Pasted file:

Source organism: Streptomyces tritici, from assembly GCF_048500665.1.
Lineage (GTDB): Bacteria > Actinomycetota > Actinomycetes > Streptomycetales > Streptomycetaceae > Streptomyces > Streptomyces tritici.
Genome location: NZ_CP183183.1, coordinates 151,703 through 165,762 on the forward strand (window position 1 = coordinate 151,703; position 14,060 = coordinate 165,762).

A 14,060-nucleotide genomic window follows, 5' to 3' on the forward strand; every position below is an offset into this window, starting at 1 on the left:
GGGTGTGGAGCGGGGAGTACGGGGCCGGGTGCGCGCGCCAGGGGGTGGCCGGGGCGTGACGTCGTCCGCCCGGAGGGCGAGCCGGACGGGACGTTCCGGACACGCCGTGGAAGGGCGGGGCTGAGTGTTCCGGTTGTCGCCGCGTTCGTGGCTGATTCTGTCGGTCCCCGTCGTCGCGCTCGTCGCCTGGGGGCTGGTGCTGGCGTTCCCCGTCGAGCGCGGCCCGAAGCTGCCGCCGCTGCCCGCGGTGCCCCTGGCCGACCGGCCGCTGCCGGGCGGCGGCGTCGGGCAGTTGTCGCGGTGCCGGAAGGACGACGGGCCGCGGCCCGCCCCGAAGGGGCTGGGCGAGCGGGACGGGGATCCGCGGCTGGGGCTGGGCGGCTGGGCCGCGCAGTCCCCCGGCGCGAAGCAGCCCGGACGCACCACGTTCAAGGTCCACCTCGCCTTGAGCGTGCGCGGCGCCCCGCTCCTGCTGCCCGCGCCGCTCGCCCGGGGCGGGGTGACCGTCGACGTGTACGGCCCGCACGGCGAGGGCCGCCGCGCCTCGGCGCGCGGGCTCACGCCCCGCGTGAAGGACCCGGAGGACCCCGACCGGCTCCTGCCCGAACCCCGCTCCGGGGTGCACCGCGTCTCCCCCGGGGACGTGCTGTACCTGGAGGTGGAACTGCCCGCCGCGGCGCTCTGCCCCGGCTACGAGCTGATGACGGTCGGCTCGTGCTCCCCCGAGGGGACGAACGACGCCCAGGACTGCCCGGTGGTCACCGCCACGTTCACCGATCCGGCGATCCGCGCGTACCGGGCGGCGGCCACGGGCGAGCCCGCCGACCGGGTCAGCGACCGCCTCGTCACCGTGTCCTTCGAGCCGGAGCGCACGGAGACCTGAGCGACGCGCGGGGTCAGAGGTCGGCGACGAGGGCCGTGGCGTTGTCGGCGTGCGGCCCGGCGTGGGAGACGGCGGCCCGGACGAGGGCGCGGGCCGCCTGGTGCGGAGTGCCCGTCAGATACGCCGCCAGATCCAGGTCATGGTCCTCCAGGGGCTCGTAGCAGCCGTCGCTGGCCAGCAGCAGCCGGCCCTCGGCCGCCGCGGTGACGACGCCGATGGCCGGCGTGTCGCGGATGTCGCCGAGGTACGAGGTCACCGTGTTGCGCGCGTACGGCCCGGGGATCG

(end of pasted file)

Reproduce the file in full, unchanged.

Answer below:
Source organism: Streptomyces tritici, from assembly GCF_048500665.1.
Lineage (GTDB): Bacteria > Actinomycetota > Actinomycetes > Streptomycetales > Streptomycetaceae > Streptomyces > Streptomyces tritici.
Genome location: NZ_CP183183.1, coordinates 151,703 through 165,762 on the forward strand (window position 1 = coordinate 151,703; position 14,060 = coordinate 165,762).

A 14,060-nucleotide genomic window follows, 5' to 3' on the forward strand; every position below is an offset into this window, starting at 1 on the left:
GGGTGTGGAGCGGGGAGTACGGGGCCGGGTGCGCGCGCCAGGGGGTGGCCGGGGCGTGACGTCGTCCGCCCGGAGGGCGAGCCGGACGGGACGTTCCGGACACGCCGTGGAAGGGCGGGGCTGAGTGTTCCGGTTGTCGCCGCGTTCGTGGCTGATTCTGTCGGTCCCCGTCGTCGCGCTCGTCGCCTGGGGGCTGGTGCTGGCGTTCCCCGTCGAGCGCGGCCCGAAGCTGCCGCCGCTGCCCGCGGTGCCCCTGGCCGACCGGCCGCTGCCGGGCGGCGGCGTCGGGCAGTTGTCGCGGTGCCGGAAGGACGACGGGCCGCGGCCCGCCCCGAAGGGGCTGGGCGAGCGGGACGGGGATCCGCGGCTGGGGCTGGGCGGCTGGGCCGCGCAGTCCCCCGGCGCGAAGCAGCCCGGACGCACCACGTTCAAGGTCCACCTCGCCTTGAGCGTGCGCGGCGCCCCGCTCCTGCTGCCCGCGCCGCTCGCCCGGGGCGGGGTGACCGTCGACGTGTACGGCCCGCACGGCGAGGGCCGCCGCGCCTCGGCGCGCGGGCTCACGCCCCGCGTGAAGGACCCGGAGGACCCCGACCGGCTCCTGCCCGAACCCCGCTCCGGGGTGCACCGCGTCTCCCCCGGGGACGTGCTGTACCTGGAGGTGGAACTGCCCGCCGCGGCGCTCTGCCCCGGCTACGAGCTGATGACGGTCGGCTCGTGCTCCCCCGAGGGGACGAACGACGCCCAGGACTGCCCGGTGGTCACCGCCACGTTCACCGATCCGGCGATCCGCGCGTACCGGGCGGCGGCCACGGGCGAGCCCGCCGACCGGGTCAGCGACCGCCTCGTCACCGTGTCCTTCGAGCCGGAGCGCACGGAGACCTGAGCGACGCGCGGGGTCAGAGGTCGGCGACGAGGGCCGTGGCGTTGTCGGCGTGCGGCCCGGCGTGGGAGACGGCGGCCCGGACGAGGGCGCGGGCCGCCTGGTGCGGAGTGCCCGTCAGATACGCCGCCAGATCCAGGTCATGGTCCTCCAGGGGCTCGTAGCAGCCGTCGCTGGCCAGCAGCAGCCGGCCCTCGGCCGCCGCGGTGACGACGCCGATGGCCGGCGTGTCGCGGATGTCGCCGAGGTACGAGGTCACCGTGTTGCGCGCGTACGGCCCGGGGATCG